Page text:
Response to influenza vaccination in immunocompromised children with rheumatic disease: a prospective cohort study

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Background: Prevention of illness due to infection by influenza viruses is important for children with rheumatic diseases. Biological disease modifying antirheumatic drugs have become increasingly important in the treatment of juvenile idiopathic arthritis, and combinations of immunosuppressive drugs are used for the treatment of systemic disorders, which increase the risk of secondary immunodeficiency. Therefore, we investigated whether children with rheumatic disease can mount a protective antibody response after influenza immunization. Methods: The prospective multicentre cohort study was conducted in Denmark during the influenza season 2015–2016. Children with rheumatic disease aged six months to 19 years were eligible. Controls were immunologically healthy children. A blood sample was collected before and after vaccination and analysed by haemagglutination inhibition (HI) assay for the 2015–2016 influenza vaccine-strains. In case of flu-like symptoms the child was tested for influenza. For statistical analyses the patients were grouped according to medical treatment or disease. Results: A total of 226 patients and 15 controls were enrolled. No differences were found for the increase of antibodies from pre-vaccine to post-vaccine between the groups in our primary analyses: A/Cal H1N1pdm09 (p = 0.28), A/Swi H3N2 (p = 0.15) and B/Phu Yamagata (p = 0.08). Only when combining patients across groups a lower increase in antibodies was found compared to controls. Among all patients the pre-vaccine rates for seroprotection using the HI-titer cut-off ≥ 40 were 93.1–97.0 % for all three strains. For seroprotection using the HI-titer cut-off ≥ 110 the pre-vaccine rates for all patients were 14.9–43.6 % for all three strains and an increase in the proportions of patients being seroprotected after vaccination was found for A/Cal H1N1pdm09 and A/Swi H3N2. None of the children with flu-like symptoms tested positive for the vaccine strains. Conclusions: Children with rheumatic diseases increase in antibody titres after influenza immunization, however, it remains uncertain whether a protective level is achieved.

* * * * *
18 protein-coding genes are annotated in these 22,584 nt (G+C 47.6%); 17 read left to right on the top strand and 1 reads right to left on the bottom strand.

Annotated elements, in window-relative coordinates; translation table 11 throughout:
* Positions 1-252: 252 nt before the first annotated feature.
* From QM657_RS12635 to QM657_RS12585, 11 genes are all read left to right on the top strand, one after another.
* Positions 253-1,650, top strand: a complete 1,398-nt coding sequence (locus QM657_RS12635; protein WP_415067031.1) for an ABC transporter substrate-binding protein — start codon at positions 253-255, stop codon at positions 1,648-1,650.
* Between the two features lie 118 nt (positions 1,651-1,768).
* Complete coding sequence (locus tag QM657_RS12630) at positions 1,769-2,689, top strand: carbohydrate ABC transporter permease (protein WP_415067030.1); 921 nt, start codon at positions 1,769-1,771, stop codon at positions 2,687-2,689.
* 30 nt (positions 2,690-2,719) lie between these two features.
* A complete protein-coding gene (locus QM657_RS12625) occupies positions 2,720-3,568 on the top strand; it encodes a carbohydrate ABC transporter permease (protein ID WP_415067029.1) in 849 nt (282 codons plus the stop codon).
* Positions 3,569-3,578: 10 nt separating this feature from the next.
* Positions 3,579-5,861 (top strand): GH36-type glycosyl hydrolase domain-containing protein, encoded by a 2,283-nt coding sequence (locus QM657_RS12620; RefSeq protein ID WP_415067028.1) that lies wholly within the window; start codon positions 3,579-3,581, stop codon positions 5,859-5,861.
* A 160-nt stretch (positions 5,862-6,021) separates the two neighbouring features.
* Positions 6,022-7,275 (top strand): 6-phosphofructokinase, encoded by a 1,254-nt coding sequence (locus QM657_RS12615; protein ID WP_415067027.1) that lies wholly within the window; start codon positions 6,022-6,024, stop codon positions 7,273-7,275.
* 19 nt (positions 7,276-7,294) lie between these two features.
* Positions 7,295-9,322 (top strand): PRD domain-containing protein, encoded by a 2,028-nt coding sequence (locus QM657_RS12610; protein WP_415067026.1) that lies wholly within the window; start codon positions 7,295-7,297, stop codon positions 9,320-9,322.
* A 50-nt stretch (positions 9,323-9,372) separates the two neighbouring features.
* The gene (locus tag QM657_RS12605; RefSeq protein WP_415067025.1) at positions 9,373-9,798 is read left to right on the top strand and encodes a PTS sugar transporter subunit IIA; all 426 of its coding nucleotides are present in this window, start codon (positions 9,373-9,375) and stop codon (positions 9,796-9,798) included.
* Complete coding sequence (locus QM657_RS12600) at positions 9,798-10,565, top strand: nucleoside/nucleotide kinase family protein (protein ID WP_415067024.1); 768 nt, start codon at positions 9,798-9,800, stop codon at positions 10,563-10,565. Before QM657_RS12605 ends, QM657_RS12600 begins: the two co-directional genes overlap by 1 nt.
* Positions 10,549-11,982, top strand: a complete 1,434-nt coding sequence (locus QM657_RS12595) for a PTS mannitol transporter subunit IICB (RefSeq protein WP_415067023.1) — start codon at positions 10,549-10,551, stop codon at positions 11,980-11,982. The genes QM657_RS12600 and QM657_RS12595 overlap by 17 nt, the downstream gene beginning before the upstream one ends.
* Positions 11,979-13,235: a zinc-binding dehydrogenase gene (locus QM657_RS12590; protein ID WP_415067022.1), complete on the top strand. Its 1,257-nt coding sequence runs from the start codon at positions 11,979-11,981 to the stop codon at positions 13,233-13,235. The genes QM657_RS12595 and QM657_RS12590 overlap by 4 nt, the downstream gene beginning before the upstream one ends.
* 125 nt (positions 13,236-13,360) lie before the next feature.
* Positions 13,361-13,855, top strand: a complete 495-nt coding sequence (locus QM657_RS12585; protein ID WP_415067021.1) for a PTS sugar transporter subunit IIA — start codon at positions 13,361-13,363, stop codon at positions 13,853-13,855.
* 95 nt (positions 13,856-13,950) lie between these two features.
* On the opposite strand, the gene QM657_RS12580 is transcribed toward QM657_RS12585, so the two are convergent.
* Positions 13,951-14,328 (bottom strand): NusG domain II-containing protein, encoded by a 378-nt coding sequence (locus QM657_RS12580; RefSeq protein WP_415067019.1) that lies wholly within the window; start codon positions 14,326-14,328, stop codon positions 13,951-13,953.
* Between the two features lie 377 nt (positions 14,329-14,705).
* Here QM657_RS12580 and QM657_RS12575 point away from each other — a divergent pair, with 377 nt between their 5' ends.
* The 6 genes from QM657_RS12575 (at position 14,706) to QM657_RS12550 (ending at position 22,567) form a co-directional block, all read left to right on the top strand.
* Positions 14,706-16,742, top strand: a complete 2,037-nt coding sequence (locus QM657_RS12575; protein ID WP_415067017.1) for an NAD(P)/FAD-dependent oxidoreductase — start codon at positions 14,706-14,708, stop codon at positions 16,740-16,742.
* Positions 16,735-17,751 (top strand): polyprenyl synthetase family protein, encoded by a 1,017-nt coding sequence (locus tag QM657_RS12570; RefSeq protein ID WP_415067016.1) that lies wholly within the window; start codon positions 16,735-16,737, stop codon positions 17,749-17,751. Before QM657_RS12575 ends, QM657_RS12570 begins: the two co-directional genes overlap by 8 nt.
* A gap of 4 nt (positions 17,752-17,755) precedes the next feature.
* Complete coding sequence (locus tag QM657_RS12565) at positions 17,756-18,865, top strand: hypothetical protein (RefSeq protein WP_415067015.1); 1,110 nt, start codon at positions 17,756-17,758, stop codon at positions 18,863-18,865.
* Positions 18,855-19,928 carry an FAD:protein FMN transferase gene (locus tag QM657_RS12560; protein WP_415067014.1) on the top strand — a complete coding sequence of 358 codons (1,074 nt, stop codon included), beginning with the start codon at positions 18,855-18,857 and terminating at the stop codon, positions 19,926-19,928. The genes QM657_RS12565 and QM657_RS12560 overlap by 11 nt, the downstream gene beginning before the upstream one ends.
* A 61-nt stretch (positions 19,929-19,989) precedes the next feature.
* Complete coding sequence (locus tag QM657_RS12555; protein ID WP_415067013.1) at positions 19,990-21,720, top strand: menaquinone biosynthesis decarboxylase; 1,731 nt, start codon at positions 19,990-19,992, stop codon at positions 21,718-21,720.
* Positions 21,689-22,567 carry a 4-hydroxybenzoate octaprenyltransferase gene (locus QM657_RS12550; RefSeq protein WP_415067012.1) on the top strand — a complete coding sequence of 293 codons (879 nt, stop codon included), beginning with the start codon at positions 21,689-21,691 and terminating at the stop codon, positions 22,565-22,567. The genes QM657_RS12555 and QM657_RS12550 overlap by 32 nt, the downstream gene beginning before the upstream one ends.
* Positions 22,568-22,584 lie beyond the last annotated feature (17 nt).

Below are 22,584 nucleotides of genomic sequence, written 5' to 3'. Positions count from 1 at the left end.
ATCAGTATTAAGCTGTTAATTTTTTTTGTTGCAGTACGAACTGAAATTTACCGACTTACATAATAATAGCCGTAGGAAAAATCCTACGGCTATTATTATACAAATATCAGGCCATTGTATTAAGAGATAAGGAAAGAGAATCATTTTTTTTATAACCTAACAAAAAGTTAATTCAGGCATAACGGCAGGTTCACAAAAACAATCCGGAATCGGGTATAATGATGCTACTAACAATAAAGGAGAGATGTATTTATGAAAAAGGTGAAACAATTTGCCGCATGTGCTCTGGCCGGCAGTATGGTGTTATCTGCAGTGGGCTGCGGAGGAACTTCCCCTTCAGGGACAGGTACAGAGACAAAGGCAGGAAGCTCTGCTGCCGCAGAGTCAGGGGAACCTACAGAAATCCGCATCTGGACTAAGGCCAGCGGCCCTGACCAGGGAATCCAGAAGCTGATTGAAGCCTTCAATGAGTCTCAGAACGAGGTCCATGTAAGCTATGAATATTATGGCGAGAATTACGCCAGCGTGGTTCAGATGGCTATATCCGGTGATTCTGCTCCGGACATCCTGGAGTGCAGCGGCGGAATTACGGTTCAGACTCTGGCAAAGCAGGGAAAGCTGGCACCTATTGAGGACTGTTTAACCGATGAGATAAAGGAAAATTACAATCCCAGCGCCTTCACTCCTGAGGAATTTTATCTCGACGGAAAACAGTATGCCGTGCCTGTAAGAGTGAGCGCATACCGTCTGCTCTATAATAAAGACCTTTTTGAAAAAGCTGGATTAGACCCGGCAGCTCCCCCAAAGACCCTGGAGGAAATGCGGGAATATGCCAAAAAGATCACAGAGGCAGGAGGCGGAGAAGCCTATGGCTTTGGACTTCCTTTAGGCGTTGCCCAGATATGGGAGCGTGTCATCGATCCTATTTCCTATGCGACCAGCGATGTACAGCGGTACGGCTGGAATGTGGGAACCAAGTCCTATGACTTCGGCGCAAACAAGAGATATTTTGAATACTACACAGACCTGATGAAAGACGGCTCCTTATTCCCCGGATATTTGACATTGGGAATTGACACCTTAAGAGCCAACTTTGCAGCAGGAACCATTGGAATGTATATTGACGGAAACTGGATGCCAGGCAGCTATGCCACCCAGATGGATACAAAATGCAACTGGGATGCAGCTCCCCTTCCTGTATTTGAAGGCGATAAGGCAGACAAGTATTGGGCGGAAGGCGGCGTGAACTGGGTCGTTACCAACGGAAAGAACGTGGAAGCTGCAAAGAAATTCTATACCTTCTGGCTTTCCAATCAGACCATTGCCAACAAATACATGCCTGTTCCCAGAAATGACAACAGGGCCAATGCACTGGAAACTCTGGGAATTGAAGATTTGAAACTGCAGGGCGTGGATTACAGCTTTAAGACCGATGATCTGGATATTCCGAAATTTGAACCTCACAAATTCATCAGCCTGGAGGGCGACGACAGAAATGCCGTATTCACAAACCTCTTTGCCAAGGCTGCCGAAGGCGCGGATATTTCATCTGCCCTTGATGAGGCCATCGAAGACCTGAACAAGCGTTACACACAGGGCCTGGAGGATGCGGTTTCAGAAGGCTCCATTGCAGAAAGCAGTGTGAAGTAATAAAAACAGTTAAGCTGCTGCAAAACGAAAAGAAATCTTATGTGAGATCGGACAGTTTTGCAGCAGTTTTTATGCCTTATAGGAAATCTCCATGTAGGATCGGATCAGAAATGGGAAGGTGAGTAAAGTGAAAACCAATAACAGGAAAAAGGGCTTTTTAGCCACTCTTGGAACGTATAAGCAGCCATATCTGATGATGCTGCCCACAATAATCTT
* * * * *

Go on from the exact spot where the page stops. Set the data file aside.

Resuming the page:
Original languageEnglish
Article number26
JournalPediatric Rheumatology
Issue number1
Number of pages11
Publication statusPublished - 2021

    Research areas

  • Antibody, Biological DMARDs, Immunization, Influenza, Paediatric, Rheumatic

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